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Police chief explains how murder case fell apart
Police chief explains how murder case fell apart: Fort Myers Police Chief Doug Baker describes why charges against Henry Brunson were dropped in the murder of 16-year-old Kansha Isaac. Video by Marisa Kendall/news-press.com
Doug Baker

Fort Myers police Chief Doug Baker believes he had the man who killed 16-year-old Kanasha Isaac, and said his officers did all they could to prove it.

Baker defended his department’s work Wednesday after the state attorney’s office pointed out flaws in the case, including in the investigative work. Henry Brunson was released from Lee County Jail on Tuesday, after the state attorney’s office dropped his second-degree murder charge. He had been accused of fatally shooting Isaac in the Fort Myers Ale House parking lot in February.

The case largely fell apart because the only cooperating witness changed her story multiple times, but the state attorney’s office also pointed a finger at the police department.

Detective Vincent Doyle discarded gunshot residue swabs taken from Brunson instead of submitting them into evidence, according to the state attorney’s office.

But Baker said Doyle did not really swab for gunshot residue. Such a test must be done immediately for it to be effective — not 8 to 10 hours after the crime, which was when police spoke to Brunson. The detective pretended to conduct a swab in order to asses the suspect’s reaction to the procedure, Baker said.

“The item that was discarded wasn’t evidence,” Baker said.

Still, Baker wishes Doyle had kept the fake swab, and the department will investigate whether he broke procedure by discarding it. No one, including Doyle, has been disciplined in the matter.

Walter Zalisko, a former New Jersey police chief who now runs Police Management Consultants International in Fort Myers, said it is ideal to conduct a gunshot residue swab half an hour to an hour after the crime. But particles can linger for hours after, especially in crevices of the hands if the defendant has dry skin.

Robert Harris, Brunson’s attorney, said he was under the impression the swab taken from Brunson was real, and wanted to use it as evidence in his case.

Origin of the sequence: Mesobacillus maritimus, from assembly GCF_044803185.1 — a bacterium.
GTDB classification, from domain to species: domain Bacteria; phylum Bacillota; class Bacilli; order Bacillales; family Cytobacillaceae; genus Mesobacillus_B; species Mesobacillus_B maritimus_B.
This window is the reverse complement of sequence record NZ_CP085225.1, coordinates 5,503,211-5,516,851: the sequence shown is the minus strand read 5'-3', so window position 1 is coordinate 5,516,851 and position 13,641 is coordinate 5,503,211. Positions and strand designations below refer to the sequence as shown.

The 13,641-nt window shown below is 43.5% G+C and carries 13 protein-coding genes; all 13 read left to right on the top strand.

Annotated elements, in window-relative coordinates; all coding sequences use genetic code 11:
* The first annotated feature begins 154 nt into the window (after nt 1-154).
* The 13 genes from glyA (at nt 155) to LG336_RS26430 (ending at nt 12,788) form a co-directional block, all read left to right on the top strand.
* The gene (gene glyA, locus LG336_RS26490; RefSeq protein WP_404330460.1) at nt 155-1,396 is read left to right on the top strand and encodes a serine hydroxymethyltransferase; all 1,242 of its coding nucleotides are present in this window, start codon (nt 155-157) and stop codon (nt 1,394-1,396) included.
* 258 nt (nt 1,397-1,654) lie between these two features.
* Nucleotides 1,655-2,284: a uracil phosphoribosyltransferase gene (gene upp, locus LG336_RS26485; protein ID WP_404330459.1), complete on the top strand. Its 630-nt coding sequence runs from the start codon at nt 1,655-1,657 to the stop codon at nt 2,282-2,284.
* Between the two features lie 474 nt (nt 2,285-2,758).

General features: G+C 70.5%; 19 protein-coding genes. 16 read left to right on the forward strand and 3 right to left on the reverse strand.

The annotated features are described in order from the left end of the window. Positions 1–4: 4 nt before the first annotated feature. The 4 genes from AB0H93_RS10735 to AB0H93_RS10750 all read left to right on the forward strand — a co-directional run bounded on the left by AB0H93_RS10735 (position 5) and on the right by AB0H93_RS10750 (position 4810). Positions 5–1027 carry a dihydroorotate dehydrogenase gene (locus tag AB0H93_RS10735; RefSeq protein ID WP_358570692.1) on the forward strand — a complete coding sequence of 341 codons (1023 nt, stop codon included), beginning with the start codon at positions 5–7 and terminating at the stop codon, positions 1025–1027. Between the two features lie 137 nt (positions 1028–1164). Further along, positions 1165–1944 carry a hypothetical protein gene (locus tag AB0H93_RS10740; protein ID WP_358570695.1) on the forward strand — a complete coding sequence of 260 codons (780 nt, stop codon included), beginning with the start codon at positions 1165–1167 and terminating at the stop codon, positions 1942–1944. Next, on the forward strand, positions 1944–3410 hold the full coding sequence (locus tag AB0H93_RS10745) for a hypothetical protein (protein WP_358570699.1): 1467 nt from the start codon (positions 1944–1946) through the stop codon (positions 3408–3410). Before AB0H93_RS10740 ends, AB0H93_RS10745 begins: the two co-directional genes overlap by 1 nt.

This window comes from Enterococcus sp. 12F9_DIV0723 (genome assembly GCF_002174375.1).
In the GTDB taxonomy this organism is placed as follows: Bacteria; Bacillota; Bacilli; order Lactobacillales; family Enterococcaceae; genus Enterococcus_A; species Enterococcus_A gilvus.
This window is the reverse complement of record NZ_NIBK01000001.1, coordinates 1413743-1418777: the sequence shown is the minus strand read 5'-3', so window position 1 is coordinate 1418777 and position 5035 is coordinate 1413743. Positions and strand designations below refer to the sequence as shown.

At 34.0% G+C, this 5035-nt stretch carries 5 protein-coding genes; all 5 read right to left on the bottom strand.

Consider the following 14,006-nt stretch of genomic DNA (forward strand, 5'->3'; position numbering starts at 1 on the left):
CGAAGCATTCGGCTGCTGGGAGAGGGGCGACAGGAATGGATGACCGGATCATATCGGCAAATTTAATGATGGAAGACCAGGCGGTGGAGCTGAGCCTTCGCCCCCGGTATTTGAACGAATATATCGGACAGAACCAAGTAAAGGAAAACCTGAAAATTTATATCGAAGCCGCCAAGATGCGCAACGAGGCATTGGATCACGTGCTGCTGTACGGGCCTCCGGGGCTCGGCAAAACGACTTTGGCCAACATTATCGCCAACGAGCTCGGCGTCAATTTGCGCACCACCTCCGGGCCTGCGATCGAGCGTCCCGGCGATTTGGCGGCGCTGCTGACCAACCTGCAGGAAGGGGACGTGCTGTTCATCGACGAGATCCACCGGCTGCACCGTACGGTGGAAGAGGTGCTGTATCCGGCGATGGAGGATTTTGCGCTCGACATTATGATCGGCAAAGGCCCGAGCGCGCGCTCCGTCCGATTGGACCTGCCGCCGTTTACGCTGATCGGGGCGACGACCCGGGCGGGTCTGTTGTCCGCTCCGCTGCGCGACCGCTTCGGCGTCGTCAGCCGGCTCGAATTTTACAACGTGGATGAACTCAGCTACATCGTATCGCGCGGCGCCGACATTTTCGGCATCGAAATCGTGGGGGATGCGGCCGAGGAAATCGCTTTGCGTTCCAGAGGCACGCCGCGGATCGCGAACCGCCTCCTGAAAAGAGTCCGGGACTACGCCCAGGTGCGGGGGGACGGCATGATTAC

“When I spoke to the detective,” Harris said, “he said he took swabs of Henry Brunson’s hands for gunshot residue. He didn’t say it was a prop.”

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Once detained, Brunson invoked his right to an attorney almost immediately. But police continued to interview him for 50 pages, according to the state attorney’s office.

Baker said the department did nothing wrong — officers asked the defendant where he went to school and who his mother was.

“We didn’t ask him any more questions as it relates to the case,” Baker said. “And there’s nothing that prohibits us from talking about general information with the individual.”

Harris said he’s seen the transcript from that conversation and Baker’s claim isn’t true.

“It was an interrogation about Henry’s involvement,” Harris said. “They were trying to get him to confess to a murder.”

The transcripts from that interview are not public record, as the case remains open.

Zalisko said he’s had small talk with plenty of suspects after they invoked their right to an attorney. But Zalisko never recorded or transcribed that small talk, because it wasn’t part of the investigation. He wonders why Fort Myers police did, if they didn’t plan on using that information.

Second name

A second name was originally brought up in connection with Isaac’s murder, but was pushed aside as the case’s key witness changed her story.

The witness first said Baby J, later identified as James Brown, shot Isaac. The witness then changed her story to implicate Brunson.

Capt. Duke Perry on Tuesday said police never spoke to Brown about the murder.

On Wednesday, Baker said he didn’t know why not.

“I’m sure there was something very specific to that,” Baker said on Wednesday, “I just don’t have the answer to that right now.”

The investigation into Isaac’s killing cost the department about $220, which Brunson would have had to pay as part of his sentencing, according to court documents. Now the Police Department will be responsible for that cost.

Isaac's death

Isaac was leaving the Ale House after dinner with her boyfriend and several friends when she was shot in the head through the car’s rear window.

Her boyfriend had wanted to take her to dinner because they didn’t do anything for Valentine’s Day, he told police. Then they were supposed to go on a double date with friends.

As they were leaving the parking lot, one witness said he saw headlights coming toward them. Others said they didn’t see anything suspicious until the car pulled up in front of them, and someone rolled down the window and started shooting.

Witnesses told police Isaac was struck because she was the only one who couldn’t duck down in time — she had a friend’s 2-year-old daughter on her lap.

When it was over, there were seven bullet holes in the front, side and back of the car.

Perry said he didn’t think Isaac was specifically targeted — it was the group she was with.

Witnesses acknowledged to police the shooting could have been sparked by a feud between two Fort Myers neighborhoods.

Witnesses told police Isaac was three months pregnant, and police reports from the slaying claim the same. But an autopsy report released by the medical examiner’s office said she was not.

Isaac’s family could not be reached for comment Wednesday.

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